Everyone, even a 6 year old girl, could use a little drama in their life so let’s bring it to them in any way that we can and watch the magic of music work its charm.

Friday, August 12, 2011

Thoughts on practicing through another musician's eyes

Composer Daniel Barkley at work
You know you've been using social media too long when someone else starts to write down your thoughts better than you ever could yourself.  

I just experienced this for the first time when I received a tweet from a friend who had just written a blogpost based on something I had tweeted while practicing just the day before.  He took my tweet and expounded on it brilliantly, putting into the right words what I often have swimming in my head about practicing.  

So without any more words from me since my friend can do it better, here is what Daniel Barkley, a wonderful composer based in Northern Ireland, had to say...

Erica Sipes' tweet about practicing
@ericasipes: When practicing, I'm always looking 4 what's incredible, riveting, shocking, moving-that's what I want 2 give the audience.  #practicetweets
In the two years or so that I've been on Twitter, this is definitely one of my favourite tweets.  It reminds us of something that usually gets neglected when we talk and think about practice.  Practice is not just about achieving technical fluency and consistency, but should also involve experimenting to achieve something that is musically exciting and electrifying.  

Click here to read the rest of Daniel's post.

If you'd like to read what he tweets about, here's his twitter page.
And if you're interested in his many wonderful compositions, check out his webpage.

And last but not least, if you're curious about reading what I think about while I'm practicing, feel free to do a search on twitter for #practicetweets or just click here.  It's a place where I, and some other musical folks, like to put the scandalous, wacky, inspiring, and sometimes thought-provoking thoughts that occur to us in the moment.  There's a twitter feed in the sidebar of the blog that shows just these tweets.  Enjoy and please do feel free to join in the fun.  We'd love to see you there!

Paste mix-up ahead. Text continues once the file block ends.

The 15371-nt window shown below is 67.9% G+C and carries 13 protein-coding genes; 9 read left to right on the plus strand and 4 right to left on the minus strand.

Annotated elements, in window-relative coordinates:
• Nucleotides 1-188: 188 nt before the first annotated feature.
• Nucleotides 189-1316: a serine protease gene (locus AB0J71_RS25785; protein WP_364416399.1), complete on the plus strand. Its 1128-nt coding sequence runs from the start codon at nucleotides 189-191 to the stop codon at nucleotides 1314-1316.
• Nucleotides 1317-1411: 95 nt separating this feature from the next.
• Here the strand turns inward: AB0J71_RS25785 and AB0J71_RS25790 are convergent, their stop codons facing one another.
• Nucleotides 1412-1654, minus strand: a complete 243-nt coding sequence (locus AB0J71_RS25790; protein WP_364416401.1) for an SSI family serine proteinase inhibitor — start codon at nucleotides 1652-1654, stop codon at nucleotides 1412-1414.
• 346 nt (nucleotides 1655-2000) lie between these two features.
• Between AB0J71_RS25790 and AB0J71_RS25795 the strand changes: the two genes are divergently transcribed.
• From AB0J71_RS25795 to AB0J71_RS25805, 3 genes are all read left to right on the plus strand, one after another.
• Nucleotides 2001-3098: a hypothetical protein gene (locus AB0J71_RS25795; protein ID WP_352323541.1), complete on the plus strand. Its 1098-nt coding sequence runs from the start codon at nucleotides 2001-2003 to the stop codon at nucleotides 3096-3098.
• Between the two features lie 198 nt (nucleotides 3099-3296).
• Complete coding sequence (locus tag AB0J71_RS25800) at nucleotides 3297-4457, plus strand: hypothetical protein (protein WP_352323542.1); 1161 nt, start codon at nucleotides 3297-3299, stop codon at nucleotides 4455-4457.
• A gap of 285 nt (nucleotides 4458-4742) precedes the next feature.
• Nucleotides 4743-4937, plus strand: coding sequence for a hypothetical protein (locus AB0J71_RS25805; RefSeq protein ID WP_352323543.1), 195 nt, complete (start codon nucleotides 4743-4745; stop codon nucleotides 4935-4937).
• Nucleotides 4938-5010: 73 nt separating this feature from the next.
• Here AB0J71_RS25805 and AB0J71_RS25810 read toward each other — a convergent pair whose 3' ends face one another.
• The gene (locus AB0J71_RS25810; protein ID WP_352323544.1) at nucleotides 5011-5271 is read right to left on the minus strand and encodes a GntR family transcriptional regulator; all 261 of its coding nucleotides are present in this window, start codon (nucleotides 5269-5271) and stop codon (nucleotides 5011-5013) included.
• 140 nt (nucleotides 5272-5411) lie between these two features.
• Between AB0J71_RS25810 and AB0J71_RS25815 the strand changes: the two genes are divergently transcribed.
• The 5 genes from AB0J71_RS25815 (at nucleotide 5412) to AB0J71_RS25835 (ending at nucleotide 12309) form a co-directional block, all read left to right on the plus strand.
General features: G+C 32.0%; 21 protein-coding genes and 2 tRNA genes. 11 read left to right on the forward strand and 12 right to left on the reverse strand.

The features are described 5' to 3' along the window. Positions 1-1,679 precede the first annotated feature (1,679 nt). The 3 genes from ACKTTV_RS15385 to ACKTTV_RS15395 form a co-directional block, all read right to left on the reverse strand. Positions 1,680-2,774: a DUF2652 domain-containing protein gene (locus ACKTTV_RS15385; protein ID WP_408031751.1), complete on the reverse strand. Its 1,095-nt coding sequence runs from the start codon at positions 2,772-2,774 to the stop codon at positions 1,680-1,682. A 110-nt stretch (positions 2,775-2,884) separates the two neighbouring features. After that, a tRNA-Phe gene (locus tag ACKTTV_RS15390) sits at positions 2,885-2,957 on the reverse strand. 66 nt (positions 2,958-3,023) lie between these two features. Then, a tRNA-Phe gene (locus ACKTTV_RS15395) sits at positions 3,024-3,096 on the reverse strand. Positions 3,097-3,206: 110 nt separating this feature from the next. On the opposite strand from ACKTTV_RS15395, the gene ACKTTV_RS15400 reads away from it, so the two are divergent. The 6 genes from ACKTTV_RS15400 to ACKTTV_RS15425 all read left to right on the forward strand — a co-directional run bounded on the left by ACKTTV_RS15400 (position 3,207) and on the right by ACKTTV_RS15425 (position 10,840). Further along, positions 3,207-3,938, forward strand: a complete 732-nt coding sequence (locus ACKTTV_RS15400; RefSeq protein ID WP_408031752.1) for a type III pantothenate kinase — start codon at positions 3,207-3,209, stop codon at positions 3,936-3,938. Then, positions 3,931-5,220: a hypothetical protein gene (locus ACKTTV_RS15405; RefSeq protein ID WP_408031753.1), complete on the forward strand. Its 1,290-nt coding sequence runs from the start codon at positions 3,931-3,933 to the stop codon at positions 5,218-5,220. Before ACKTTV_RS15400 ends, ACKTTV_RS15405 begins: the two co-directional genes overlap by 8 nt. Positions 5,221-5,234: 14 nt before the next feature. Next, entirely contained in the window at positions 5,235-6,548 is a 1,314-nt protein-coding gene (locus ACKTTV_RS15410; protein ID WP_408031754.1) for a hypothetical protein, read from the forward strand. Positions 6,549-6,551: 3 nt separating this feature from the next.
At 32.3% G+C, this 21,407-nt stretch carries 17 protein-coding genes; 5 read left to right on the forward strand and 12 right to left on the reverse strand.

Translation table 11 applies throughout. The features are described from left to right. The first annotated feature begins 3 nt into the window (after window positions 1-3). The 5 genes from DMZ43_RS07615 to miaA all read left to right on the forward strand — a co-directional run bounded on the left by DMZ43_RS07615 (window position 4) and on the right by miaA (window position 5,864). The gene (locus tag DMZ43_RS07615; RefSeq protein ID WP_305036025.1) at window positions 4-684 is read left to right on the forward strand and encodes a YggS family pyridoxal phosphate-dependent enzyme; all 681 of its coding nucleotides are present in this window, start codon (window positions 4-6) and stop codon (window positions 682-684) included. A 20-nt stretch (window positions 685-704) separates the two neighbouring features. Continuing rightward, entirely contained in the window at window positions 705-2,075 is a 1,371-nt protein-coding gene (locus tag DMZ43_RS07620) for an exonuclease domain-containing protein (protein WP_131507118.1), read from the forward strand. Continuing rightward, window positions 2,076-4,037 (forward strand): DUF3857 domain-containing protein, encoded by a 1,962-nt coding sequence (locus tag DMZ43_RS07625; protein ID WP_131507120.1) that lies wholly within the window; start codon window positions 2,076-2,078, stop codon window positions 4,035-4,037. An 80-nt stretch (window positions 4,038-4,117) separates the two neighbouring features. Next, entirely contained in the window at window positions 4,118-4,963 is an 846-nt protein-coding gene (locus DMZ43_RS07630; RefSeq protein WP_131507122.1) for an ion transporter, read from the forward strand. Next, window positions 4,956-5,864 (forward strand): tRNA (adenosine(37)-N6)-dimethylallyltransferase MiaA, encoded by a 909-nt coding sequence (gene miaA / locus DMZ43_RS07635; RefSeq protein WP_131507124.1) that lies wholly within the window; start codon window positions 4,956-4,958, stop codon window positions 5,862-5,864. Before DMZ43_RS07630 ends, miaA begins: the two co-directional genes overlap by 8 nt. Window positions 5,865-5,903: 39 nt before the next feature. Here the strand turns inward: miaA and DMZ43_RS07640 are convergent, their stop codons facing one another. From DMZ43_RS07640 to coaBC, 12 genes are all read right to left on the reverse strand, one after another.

Monday, August 8, 2011

Staring down the musical version of Mission: Impossible

I have been quietly undergoing a mini-nervous breakdown for the past few weeks trying to learn some music for an upcoming recital.  This has put the eternal optimist in me to the test and to be completely honest, it was looking pretty grim for a while - so grim, in fact, that an acquaintance of mine actually said to me, "Erica, why don't you just tell him that you simply can't play those pieces?"  Oh wow - that question just about killed me!  It screamed, "FAILURE" and was complete with blinking neon lights that strobed into every nerve ending.  But perhaps hearing that question was exactly what I needed.  It forced me to come up with a defense to that innocently presented question and ultimately ended with me declaring that I would turn my Mission:Impossible situation into Mission:Possible.